Archive for November, 2013

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Rooftops

November 24, 2013

An Algerian film by celebrated Algerian director Merzak Allouache called Rooftops was probably my favorite film at the Abu Dhabi Film Festival this year.  Of the films I saw, it’s the only one that kept my full attention.  Just like rooftops get my full attention in real life, especially in the Mediterranean areas of the once Arab/Moor empire.  Rooftops is about life as lived and viewed from the rooftops of Algiers.  People live, eat, sleep, fall in love, and kill themselves and others on rooftops.  That’s the Arab flair/flaw for melodrama in art and life.  Or if I were to do an ad campaign for them, I’d have a peppy announcer say rooftops are fun and informative places to get to know your neighborhood, with a little Flamenco music playing in the background as we watched a lady get confused while she watched a gay couple fighting three rooftops away as she hung up laundry.  In real life, I was the one watching the lady watching the couple.  I was watering plants.  Laundry, watering plants and carpet beating are the great “no excuse required” reasons for being on rooftops.    Palace

Granada's most famous rooftop

Granada’s most famous rooftop

In the past month, I’ve been to places with great rooftop viewing—Granada, Tangier, and Amman. From these rooftops, we know where life is more organized, what people eat, what they wear at home, who they hang out with.  We know where life is more regulated by what is openly allowed on rooftops, more “modern” if you will, and especially more aware of where TV is still king by the number of satellite dishes obstructing our views of each other.

I used to think as a kid in Beirut the best part of being a maid—maybe the only good part—would be hanging the laundry.  That’s when she could be on the rooftop or its poorer sister, the balcony –in fresh air—mixing with the othcloseup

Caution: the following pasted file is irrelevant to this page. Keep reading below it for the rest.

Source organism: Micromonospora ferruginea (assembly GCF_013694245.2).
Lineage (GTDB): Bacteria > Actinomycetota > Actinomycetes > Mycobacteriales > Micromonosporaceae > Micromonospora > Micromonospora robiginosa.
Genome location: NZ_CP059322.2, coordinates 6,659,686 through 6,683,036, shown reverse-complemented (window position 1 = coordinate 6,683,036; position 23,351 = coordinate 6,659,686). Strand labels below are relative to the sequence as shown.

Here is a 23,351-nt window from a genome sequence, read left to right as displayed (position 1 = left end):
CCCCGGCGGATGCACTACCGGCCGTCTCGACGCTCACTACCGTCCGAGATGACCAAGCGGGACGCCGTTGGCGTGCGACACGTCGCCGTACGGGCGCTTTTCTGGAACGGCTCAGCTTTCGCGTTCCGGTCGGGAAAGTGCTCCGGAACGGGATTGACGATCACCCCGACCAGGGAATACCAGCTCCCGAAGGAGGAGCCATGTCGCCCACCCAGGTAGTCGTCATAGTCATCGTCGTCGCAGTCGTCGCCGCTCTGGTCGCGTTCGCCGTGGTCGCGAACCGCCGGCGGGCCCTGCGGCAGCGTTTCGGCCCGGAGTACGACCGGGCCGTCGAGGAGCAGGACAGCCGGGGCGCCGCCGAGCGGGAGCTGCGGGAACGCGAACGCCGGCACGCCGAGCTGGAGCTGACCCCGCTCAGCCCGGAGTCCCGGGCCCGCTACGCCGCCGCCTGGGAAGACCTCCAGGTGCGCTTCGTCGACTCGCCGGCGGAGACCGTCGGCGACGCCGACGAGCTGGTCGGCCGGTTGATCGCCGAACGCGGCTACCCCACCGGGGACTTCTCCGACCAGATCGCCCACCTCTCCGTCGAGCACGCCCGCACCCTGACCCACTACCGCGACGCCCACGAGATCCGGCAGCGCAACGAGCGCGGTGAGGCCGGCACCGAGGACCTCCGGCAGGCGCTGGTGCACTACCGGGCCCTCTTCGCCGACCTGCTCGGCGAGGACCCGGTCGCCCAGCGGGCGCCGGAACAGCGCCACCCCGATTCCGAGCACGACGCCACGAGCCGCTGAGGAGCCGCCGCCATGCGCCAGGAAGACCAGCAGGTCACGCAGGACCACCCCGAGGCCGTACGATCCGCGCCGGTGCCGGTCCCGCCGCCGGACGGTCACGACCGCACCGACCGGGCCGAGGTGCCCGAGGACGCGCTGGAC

Carpet Cleaning in Tangier

Carpet Cleaning in Tangier

er people inhabiting the neighboring rooftops.  I know this because I used to watch the maid across the way hang laundry while I hung laundry for my mom.  We both had our own music on our portable radios, but I still could see there were specific people she kept track of, including a guy always fixing a broken bike.  So I started to keep track of what she was keep track of.  I knew she was in love with the bike guy.  But rooftops don’t tell everything.  I never k

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Waiting for Bus in Amman

new if she got to see him other than when she was hanging laundry. The rooftop w

as also where we had to drag my aerospace obsessed brother away from perfect views of air raids.

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Morocco Looking at Spain

Windows are not the same. Take Alfred Hitchcock’s brilliant Rear Window.  Jimmy Stewart was a voyeur looking into people’s apartments,

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Olive Groves from the Roof

being nosey.  But on a rooftop, you’re doing your life’s business, so you have a natural cover story.  Your voyeurism is legitimized.  They are the best observation points—not just for the military reasons of the great forts of Andalusia, but for observing everyone else’s business while doing your business.  I like that clothes dryers are still not the norm in this region because it gives us a chances to be on rooftops.

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BEING THE LUXURY ITEM OF A BRAND

November 5, 2013

I once asked the editor of the liberal newspaper where I was doing my undergraduate internship in Minneapolis to write a letter of recommendation for me.  The recommendation was sealed and it was a couple of years later before I would come across it in my file at work.